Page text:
Petra — Lost City of Stone

Described as “a red-rose city, half as old as time”, it seems like it’s been forever that I’ve wanted to visit Petra. I mean, an entire city, carved out of sandstone cliffs accessible only after walking through a 2km canyon? Built in the 6th century BC and flourishing with a population of about 20,000 Nabateans in its heyday only to be abandoned and lost to most of the world at the end of the 12th century after an earthquake and foreign domination, and only recently re-discovered in the early 1800’s? You couldn’t MAKE this stuff up. I could barely sleep the night before visiting. What I wasn’t expecting was how physical a day it would turn out to be…

Petra must be entered through The Siq, the once ceremonial entrance to Petra, a winding walk of almost a mile through a narrow fissure of towering 80m reddish sandstone cliffs. Along the way, you can still see channels cut into the rock that once held pipes for an elaborate water system along with niches for images and votives. We arrived shortly after 7:30am, long before the tourist buses, and practically had the Siq to ourselves, giddy after every twist and turn, wondering which one would finally let us out to Al Khazneh, the Treasury. Walking through the Siq was almost like walking back in time.

I literally gasped to finally come face to face with the most famous face of Petra, the royal tomb known as the Treasury. The Khazneh’s stone facade is supposed to change colors throughout the day. It looked yellowy-pink in the morning and as we were heading out in the late afternoon, a deeper rose. Unfortunately, no one is allowed inside, but the facade itself is simply breathtaking.

From there, you wander around the expansive city, with innumerable caves hewn from the rock just about everywhere you look. Then there’s the 7,000 seat theater carved out of solid rock (I can’t even begin to imagine how they did that 1,900 years ago).

It’s simply amazing to just walk  and gape at what must have been a spectacular city in its day. The different hues of the rock just add to the appeal. We eventually passed colonnaded streets on our way to Ad Deir, the Monastery. When the Bedouin boys hawking donkey rides point to it, it looks impossible to reach, perched high up in the mountains. In fact, it’s a serious climb of about 800 steps (with stalls selling souvenirs and water along the way). All throughout Petra, there are people offering four-legged transportation of all types. A free horse ride from the visitor center to the entrance of the Siq is included in the steep ticket (JD 50) but you’re expected to tip a whopping JD 3 which makes it no longer attractive. In front of the Treasury (and really, almost everywhere else), touts try to sell you donkey and camel rides. It really isn’t a bad idea, if you don’t want to climb the steps. Since I had never been on a donkey before (and definitely NOT, ahem, because I didn’t want to climb the 800 steps considering we had a whole day of walking ahead of us), I subjected a poor, hapless donkey to climbing the stairs in my stead. Donkeys are supposed to be sure-footed, right? That’s the adjective I usually hear associated with donkeys. However, my donkey seemed to have a death wish as he constantly eschewed the middle of the stairs, preferring to walk on the far side, inches away from a nasty tumble. I hung on for dear life, especially when he stumbled once (what happened to “sure-footedness”!??) and finally made it to the top way ahead of my travel companions. The Monastery is huge and quite beautiful, also carved into the stone and similar to the Treasury, but with less embellishment. A donkey ride to the top? JD 4. Admiring the views while sipping a cool drink? Priceless.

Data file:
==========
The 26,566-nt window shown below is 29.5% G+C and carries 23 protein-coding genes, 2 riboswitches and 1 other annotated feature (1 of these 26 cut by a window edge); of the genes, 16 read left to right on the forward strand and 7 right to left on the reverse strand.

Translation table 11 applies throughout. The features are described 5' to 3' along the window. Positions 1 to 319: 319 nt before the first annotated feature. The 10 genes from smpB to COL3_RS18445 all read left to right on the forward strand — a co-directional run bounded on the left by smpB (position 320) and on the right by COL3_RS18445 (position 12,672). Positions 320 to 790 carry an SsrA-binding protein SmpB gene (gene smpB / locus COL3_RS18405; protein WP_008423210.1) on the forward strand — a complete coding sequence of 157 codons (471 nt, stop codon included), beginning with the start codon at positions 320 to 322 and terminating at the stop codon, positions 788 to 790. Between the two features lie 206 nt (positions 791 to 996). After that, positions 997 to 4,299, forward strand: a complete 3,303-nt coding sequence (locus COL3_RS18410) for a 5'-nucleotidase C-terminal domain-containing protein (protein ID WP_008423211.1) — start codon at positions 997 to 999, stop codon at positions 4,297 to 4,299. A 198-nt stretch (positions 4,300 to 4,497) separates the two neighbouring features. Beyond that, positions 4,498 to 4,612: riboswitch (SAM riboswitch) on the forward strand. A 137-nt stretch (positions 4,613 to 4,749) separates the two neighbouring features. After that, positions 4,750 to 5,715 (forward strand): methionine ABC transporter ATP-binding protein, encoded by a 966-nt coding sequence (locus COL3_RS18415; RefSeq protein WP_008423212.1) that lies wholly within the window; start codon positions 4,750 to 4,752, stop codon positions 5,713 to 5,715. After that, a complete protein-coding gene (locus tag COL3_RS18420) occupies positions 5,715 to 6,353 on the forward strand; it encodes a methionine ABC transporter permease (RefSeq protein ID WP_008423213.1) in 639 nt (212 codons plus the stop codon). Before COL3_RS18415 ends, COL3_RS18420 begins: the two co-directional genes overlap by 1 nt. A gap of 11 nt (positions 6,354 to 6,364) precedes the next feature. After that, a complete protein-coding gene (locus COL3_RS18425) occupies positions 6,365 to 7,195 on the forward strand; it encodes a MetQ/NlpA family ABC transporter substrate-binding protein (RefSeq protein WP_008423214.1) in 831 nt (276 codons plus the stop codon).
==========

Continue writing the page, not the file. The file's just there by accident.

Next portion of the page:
All in all, we walked practically non-stop for about 7 hours in the sun, scampering over rocks, exploring nooks and crannies and generally being blown away by the resourcefulness of the ancient Nabateans. By the end of the day, we were totally exhausted and could barely force one foot in front of the other on the uphill stretch leading out of Petra, but we all agreed that it was one great day.

Travel tips: (1) There is only one restaurant within Petra itself, so stop by the supermarket and pick up some snacks or have your hotel arrange a packed lunch. With all the heat and walking, you really won’t feel like eating very much, so something light will do. I was happy with my donkey ride up to the Monastery, but bargaining is required. The initial price was JD10 which I got down to JD4. As with all the other animals in the park, they are all led by a guide and don’t necessarily travel much faster than walking speed so it’s not as much about speed but saving energy. The walk up to the Monastery typically takes about an hour and you will need to come down the same way. (2) I only stayed in Petra for one night, at the Cleopetra Hotel. While it got excellent reviews on and provides free transport to the Petra gate, I felt it was slightly overvalued at JD 25 for a teeny-tiny single room.

Note: 1 JD = 1.41 USD

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2 thoughts on “Petra — Lost City of Stone

  1. Sue Kurtz

    I just love those pictures of Petra, that must have been incredible to see. And I’ve had that type of donkey experience in Greece, wondering if it was going to trip and then I’d fall on my ‘ass’, lol!

    1. jt10s Post author

      Yeah, I almost felt sorry for the donkey. I’m not exactly willowy. Poor thing. If I had had a carrot, I would’ve given it to him. The donkeys were pretty agile, though, going up the steps. They even skipped steps!


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